Many established players have also been upgrading their offerings to meet the GST requirements. Bengaluru-based Tally Solutions, for instance, has been enhancing its popular product Tally ERP 9 to provide GST compliance for all its customers and businesses. “This will involve the ability to record and maintain accurate GST invoices as required by law. We will also have a GSTN integrated capability which will allow users to upload their transactions as we are a GST Suvidha Provider,” said Tejas Goenka, executive director, Tally Solutions.
Tally is trying to design its product in such a way that it will enable businesses to manage the change in tax structure better. “In a normal day of work, business people need to deal with a situation where some invoices have been uploaded, some are pending for various reasons and need to be acted on. They would be able to see all their compliance work on a single screen that will not only give them a view, but also allow them to take necessary actions,” said Goenka.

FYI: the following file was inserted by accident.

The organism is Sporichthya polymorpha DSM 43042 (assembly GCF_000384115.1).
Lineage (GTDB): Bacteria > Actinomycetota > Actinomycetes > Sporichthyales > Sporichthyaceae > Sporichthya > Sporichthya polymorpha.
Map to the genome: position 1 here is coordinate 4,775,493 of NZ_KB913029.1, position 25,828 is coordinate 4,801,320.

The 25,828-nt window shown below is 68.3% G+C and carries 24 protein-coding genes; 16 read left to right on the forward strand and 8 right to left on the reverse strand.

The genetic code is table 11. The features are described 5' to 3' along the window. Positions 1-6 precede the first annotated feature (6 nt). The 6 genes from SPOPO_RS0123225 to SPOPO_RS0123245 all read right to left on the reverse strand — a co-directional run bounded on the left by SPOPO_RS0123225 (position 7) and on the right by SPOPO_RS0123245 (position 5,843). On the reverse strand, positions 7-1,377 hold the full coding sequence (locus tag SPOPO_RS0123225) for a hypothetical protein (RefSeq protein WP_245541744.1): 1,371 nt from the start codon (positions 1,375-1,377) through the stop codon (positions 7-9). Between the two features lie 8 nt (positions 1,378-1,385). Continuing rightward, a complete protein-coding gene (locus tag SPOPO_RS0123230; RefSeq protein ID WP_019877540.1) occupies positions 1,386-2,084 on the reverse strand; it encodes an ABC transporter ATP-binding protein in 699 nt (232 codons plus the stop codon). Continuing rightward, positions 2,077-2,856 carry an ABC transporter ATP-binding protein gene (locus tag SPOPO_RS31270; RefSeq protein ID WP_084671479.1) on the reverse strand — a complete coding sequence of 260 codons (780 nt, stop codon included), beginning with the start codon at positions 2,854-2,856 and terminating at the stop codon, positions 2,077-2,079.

GSTN will deal with tax payers in asynchronous manners. “This means that for every upload, the business will not get a confirmation right away, but a token of acknowledgment that the invoice return has been received and will be processed. Businesses would prefer to be posted on what happened to the upload rather than spending time on repeatedly checking the status of the upload,” he said.